A cleaner hole allows drillers to achieve faster rates of penetration by improving cuttings removal efficiency and reducing annular pressure losses, Dye notes.
“We also are working on a next-generation, high-performance water-based mud,” says Tom Heinz, Newpark’s Western Hemisphere technical manager. “One of this mud’s key elements is a specialized polymer that performs three functions: building gel structure, encapsulating cuttings and controlling fluid loss. This minimizes the number additives on site.”
That simplification supports safety and environment, sustainability and governance initiatives by taking trucks off the road and letting the crew maintain the fluid with fewer lifts, Heinz says. He adds that it reduces the chance of accidentally applying too much or too little of a specific additive.
“The versatile polymer lays down a unique filter cake that typically is only 1/32 of an inch thick and is extremely slick, which reduces the risk of stuck pipe and improves drilling efficiency,” he says. “The polymer also improves the mud’s resistance to contamination and minimizes its reactivity to calcium or divalent ions, making performance more consistent.”
Dye points out that the polymer is commercially available. As it develops other components of the new water-based mud system, he says Newpark is advancing its sustainability by paying close attention to environmental impacts. “We are using plant-based chemistries that do not sacrifice performance and are characterized as renewable resources,” he says. “We also are optimizing our mud plants, offices and logistics to use power and water more efficiently.”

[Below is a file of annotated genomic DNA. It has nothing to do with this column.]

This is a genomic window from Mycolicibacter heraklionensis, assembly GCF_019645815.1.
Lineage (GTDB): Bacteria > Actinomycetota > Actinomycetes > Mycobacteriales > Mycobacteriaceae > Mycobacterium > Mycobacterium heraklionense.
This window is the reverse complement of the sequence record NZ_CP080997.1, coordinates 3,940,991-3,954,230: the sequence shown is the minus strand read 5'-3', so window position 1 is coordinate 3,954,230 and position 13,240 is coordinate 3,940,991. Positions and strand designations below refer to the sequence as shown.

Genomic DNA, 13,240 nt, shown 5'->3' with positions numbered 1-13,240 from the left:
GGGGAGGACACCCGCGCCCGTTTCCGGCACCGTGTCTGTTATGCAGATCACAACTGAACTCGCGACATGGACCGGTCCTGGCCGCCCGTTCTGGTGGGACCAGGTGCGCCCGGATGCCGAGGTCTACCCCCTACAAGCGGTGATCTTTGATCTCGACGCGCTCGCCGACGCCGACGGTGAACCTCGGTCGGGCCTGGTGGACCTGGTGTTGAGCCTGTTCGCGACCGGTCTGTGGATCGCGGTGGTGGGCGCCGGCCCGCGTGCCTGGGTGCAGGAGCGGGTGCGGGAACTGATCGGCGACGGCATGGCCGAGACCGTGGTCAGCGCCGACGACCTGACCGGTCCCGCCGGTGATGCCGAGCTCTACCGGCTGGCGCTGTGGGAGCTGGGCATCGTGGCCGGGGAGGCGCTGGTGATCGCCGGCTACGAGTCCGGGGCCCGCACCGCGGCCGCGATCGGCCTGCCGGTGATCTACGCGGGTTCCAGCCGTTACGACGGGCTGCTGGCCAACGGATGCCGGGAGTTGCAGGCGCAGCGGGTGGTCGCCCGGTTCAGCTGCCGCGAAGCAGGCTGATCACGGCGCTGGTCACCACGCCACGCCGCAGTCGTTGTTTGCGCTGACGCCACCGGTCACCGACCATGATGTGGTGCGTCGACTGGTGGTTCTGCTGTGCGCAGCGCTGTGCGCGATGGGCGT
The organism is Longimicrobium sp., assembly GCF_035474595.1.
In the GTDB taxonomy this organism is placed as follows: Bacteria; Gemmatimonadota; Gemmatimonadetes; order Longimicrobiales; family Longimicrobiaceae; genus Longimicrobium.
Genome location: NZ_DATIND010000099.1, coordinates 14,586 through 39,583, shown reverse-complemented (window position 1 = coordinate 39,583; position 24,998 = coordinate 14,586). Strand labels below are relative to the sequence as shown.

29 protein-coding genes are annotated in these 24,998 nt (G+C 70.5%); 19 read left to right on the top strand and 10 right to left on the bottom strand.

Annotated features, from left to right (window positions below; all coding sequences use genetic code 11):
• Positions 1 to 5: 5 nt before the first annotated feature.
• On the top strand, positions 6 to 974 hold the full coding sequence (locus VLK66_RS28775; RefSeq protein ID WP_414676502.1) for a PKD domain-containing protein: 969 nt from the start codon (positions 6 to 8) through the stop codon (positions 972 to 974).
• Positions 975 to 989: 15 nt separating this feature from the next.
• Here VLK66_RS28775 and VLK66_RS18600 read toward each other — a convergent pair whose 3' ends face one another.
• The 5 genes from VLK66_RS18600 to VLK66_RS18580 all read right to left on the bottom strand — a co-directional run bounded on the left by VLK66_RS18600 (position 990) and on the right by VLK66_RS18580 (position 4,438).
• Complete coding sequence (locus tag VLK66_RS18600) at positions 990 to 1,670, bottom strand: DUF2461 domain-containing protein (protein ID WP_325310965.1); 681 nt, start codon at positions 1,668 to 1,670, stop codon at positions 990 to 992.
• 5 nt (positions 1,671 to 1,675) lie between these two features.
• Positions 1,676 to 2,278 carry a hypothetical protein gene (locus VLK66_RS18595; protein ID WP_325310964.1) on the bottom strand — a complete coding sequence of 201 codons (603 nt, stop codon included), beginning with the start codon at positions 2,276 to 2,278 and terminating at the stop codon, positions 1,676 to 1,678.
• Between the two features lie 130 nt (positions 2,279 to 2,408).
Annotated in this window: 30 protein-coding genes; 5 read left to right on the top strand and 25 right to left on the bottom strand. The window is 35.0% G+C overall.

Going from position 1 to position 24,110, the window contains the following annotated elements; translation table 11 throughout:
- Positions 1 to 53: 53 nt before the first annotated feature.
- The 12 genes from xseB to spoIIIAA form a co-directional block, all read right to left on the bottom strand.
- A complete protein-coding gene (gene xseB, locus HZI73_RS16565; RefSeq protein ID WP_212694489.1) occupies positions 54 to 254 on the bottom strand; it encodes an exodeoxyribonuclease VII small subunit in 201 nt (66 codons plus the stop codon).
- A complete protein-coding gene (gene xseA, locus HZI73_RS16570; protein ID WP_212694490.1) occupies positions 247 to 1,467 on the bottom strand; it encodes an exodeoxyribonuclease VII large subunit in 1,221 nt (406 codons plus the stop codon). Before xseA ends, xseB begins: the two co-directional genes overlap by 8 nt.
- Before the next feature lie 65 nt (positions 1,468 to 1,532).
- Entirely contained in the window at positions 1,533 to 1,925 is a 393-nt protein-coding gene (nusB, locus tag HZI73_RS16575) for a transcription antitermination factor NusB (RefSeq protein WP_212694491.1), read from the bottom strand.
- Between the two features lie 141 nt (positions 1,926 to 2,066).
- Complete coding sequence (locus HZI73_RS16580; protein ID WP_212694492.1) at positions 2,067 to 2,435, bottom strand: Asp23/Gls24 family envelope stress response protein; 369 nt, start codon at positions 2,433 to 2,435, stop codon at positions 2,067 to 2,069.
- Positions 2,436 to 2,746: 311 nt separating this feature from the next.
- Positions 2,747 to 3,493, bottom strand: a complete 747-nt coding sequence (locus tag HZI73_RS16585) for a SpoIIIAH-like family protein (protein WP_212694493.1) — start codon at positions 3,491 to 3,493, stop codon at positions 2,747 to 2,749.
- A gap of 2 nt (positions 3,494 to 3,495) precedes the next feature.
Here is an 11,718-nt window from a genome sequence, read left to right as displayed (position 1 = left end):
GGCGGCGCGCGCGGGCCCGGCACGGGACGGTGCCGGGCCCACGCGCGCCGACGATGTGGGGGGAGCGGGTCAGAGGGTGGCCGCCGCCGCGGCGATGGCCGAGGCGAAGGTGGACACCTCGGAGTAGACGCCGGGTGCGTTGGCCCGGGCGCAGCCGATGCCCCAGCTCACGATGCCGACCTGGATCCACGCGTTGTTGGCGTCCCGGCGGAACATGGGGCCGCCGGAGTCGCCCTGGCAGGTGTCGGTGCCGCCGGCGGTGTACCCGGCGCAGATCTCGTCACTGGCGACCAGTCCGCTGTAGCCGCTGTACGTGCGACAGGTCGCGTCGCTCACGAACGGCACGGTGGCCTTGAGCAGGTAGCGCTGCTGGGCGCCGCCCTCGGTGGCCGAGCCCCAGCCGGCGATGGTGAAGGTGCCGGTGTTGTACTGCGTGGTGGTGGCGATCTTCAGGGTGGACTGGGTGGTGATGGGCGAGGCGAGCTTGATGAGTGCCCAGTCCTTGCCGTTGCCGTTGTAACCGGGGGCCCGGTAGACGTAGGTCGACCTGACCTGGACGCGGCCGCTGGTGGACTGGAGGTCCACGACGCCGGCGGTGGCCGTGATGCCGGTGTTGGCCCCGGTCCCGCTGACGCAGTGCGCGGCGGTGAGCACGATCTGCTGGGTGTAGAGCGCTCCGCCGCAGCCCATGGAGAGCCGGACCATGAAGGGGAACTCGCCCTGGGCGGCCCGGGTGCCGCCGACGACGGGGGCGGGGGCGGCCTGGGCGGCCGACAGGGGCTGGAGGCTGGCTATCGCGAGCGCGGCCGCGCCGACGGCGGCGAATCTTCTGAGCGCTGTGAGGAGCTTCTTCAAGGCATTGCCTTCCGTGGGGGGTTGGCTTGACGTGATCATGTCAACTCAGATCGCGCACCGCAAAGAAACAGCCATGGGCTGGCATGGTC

Vordick emphasizes water-based muds’ ability to improve many wells’ economics. “Drilling with oil-based muds generally makes more sense in wells with high temperatures, reactive formations or contaminants such as carbon dioxide and hydrogen sulfide, but in more benign areas, water-based muds can greatly reduce drilling costs,” he reports.
As a case in point, Vordick cites the Midland Basin. In an analysis contrasting 30 wells drilled using modern water-based muds with 30 wells drilled using second-generation oil-based muds and 30 wells drilled with first-generation oil-based muds, the water-based wells had 16% lower total fluid costs and were ready for completion an average of 4.5 days sooner.
“The water-based muds enabled faster ROPs in the laterals, but that is not the only reason they sped well construction,” Vordick says. “Drilling the entire well with a water-based mud also eliminates the need to switch from a water-based mud to an oil-based mud between the vertical and lateral sections, which saves time and pit cleaning costs.”
Vordick adds that water-based muds simplify cuttings disposal and reduce rental costs for some tools. “From conversations with Midland Basin operators, we think replacing oil-based muds with water-based translates to significant per-well savings.”
The demands placed on drilling and completion fluids in the Gulf of Mexico are growing, notes Samy Helmy, vice president of fluids and completion services at TETRA Technologies Inc. “As producers go into deeper waters and plan longer step-outs, managing pressures and circulating densities has required more creativity and collaboration,” he reports.
To reduce capital and operating costs, operators increasingly share production facilities, Helmy adds. He says this trend has helped create a need for more environmentally friendly completion fluids.
“The production facility likely will comingle fluids from the fields it serves, so if any of them contain something that imposes an environmental restriction, that restriction will apply to all the fluids. For example, if one of the wells uses zinc, a priority pollutant that cannot be discharged, all the produced water will need to be either treated–if feasible–off shore or more likely shipped on shore for treatment,” he warns.